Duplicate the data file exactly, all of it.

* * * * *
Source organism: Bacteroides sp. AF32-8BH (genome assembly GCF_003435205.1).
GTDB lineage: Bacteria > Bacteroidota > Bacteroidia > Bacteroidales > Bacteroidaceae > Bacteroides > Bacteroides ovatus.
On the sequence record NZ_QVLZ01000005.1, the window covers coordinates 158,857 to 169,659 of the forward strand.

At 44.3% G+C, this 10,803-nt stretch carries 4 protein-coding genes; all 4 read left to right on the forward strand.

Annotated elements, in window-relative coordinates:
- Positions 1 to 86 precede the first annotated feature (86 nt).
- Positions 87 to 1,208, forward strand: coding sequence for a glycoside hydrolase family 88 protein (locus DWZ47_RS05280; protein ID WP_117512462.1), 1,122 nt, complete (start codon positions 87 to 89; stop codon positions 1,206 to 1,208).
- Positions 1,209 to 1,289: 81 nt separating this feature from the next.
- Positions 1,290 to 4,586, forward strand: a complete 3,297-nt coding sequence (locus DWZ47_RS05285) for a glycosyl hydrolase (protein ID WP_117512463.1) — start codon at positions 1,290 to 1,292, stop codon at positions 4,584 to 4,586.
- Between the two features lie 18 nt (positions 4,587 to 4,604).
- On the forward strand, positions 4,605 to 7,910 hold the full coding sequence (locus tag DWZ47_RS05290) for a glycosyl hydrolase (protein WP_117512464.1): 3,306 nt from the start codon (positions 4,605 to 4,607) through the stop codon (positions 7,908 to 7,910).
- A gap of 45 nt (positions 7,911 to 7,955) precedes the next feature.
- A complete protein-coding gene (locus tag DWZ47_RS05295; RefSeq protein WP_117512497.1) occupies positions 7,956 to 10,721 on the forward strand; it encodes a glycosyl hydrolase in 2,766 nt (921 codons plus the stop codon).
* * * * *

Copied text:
Source organism: Bacteroides sp. AF32-8BH (genome assembly GCF_003435205.1).
GTDB lineage: Bacteria > Bacteroidota > Bacteroidia > Bacteroidales > Bacteroidaceae > Bacteroides > Bacteroides ovatus.
On the sequence record NZ_QVLZ01000005.1, the window covers coordinates 158,857 to 169,659 of the forward strand.

At 44.3% G+C, this 10,803-nt stretch carries 4 protein-coding genes; all 4 read left to right on the forward strand.

Annotated elements, in window-relative coordinates:
- Positions 1 to 86 precede the first annotated feature (86 nt).
- Positions 87 to 1,208, forward strand: coding sequence for a glycoside hydrolase family 88 protein (locus DWZ47_RS05280; protein ID WP_117512462.1), 1,122 nt, complete (start codon positions 87 to 89; stop codon positions 1,206 to 1,208).
- Positions 1,209 to 1,289: 81 nt separating this feature from the next.
- Positions 1,290 to 4,586, forward strand: a complete 3,297-nt coding sequence (locus DWZ47_RS05285) for a glycosyl hydrolase (protein ID WP_117512463.1) — start codon at positions 1,290 to 1,292, stop codon at positions 4,584 to 4,586.
- Between the two features lie 18 nt (positions 4,587 to 4,604).
- On the forward strand, positions 4,605 to 7,910 hold the full coding sequence (locus tag DWZ47_RS05290) for a glycosyl hydrolase (protein WP_117512464.1): 3,306 nt from the start codon (positions 4,605 to 4,607) through the stop codon (positions 7,908 to 7,910).
- A gap of 45 nt (positions 7,911 to 7,955) precedes the next feature.
- A complete protein-coding gene (locus tag DWZ47_RS05295; RefSeq protein WP_117512497.1) occupies positions 7,956 to 10,721 on the forward strand; it encodes a glycosyl hydrolase in 2,766 nt (921 codons plus the stop codon).